While real estate revenue was in decline, the company's revenue in cultural and other sectors increased. In 2016, Wanda Cultural Industry Group's revenue grew by 25 percent year-on-year to 64.11 billion yuan, with the revenue of its film business up 31.4 percent, tourism up 37.1 percent, sports up 9 percent and children entertainment up 137.8 percent.

Wanda's revenue generated from other businesses, including the Internet, financial and department stores reached 47.85 billion yuan, the company said, without disclosing the rate of growth.

Wanda's determination to transform itself into a services company is driven by both internal and external pressures, said Zhang Jiayuan, an analyst at China Investment Consulting Co.

"As a real estate developer, Wanda has grown so fast and so big, and at this scale, it needs to diversify its business to achieve long-term growth," Zhang told the Global Times on Tuesday.

Although real estate prices are still rising fast in some parts of the country, the trend will not persist. "There won't be another period of skyrocketing prices in the Chinese real estate market," Zhang said.


Part of Wanda's ambition is to become an international corporation. 2016 was Wanda's most aggressive year for overseas mergers and acquisitions. It made about a dozen deals, including new tourism and cultural projects in India and Paris, according to Wanda.

The company also secured two deals to build Wanda City theme parks overseas, the first ever export of a Chinese cultural product on such a scale, the company said.

Wanda has developed a number of the Wanda City theme parks in Chinese cities such as Hefei, Harbin, capital of Northeast China's Heilongjiang Province, and Wuxi, East China's Jiangsu Province. Wang has claimed that facing competition from Wanda theme parks, Disneyland in Shanghai won't be able to turn a profit for the next two decades.

Wanda also acquired other overseas assets in 2016, including the Hollywood film studio Legendary Entertainment, which Wanda bought for $3.5 billion.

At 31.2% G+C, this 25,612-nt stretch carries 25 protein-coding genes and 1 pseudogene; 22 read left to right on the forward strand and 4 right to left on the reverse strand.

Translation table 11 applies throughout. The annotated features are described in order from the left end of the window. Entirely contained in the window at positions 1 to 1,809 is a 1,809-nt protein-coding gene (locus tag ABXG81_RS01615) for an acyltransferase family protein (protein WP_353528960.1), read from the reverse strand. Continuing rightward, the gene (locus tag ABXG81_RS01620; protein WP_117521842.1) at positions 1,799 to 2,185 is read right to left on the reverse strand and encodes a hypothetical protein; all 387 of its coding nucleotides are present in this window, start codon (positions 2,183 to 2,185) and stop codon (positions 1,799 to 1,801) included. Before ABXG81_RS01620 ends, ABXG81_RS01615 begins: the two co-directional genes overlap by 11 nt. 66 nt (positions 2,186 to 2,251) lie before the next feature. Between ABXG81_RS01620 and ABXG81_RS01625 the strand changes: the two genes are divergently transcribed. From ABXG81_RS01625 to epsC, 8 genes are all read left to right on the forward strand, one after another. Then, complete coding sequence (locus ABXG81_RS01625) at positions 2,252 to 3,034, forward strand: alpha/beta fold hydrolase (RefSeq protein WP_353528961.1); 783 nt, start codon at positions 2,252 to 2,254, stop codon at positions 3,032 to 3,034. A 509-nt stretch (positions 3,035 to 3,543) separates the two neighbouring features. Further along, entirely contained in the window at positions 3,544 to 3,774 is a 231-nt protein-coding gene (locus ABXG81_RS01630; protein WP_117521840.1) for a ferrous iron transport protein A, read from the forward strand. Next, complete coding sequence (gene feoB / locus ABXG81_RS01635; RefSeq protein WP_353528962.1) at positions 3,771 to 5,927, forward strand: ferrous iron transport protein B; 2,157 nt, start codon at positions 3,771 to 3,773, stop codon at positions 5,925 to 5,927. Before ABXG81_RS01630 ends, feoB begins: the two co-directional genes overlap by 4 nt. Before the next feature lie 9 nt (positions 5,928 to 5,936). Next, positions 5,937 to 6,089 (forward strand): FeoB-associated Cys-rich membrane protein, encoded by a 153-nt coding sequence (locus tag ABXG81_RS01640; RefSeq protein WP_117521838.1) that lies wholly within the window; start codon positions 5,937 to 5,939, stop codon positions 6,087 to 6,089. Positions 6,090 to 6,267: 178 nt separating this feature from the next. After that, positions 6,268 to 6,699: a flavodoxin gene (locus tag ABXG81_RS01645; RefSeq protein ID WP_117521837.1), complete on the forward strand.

"Some would say all Wanda does is buy, buy, buy; I say [that's] not a simple thing … not only do we buy [assets] but we manage them well," Wang said at the annual meeting, pointing to its cinema assets of AMC Entertainment in the US and Hoyts Cinema in Australia.

The share price of AMC, which runs 343 theatres with 4,950 screens in the US, doubled in 2016, Wang said, without disclosing further information, citing market regulations. For Hoyts, which owns 52 cinemas with 424 screens, its net profit exceeded initial targets by 30 percent.

And making a profit is no longer enough for Wang.

"Wanda will not only make commercial gains, but will focus on building the [Chinese] enterprise brand," he said at the annual meeting.

Although Wanda is well positioned to achieve its ambitions, there will be obstacles, Zhang said, pointing to increased scrutiny from foreign governments over Chinese firms' overseas expansion.

Foreign government officials, including members of the US Congress, have expressed concerns over merger and acquisition deals involve Chinese firms, citing national security concerns.

The Chinese government has also tightened regulations on Chinese firms' overseas investments, amid its crackdown on speculative investments leaving the country, according to Li Junjie, deputy director of the Institute of International Acquisition and Investment at Renmin University of China

"The overall environment for Chinese firms to 'go global' is tightening," Li told the Global Times on Tuesday.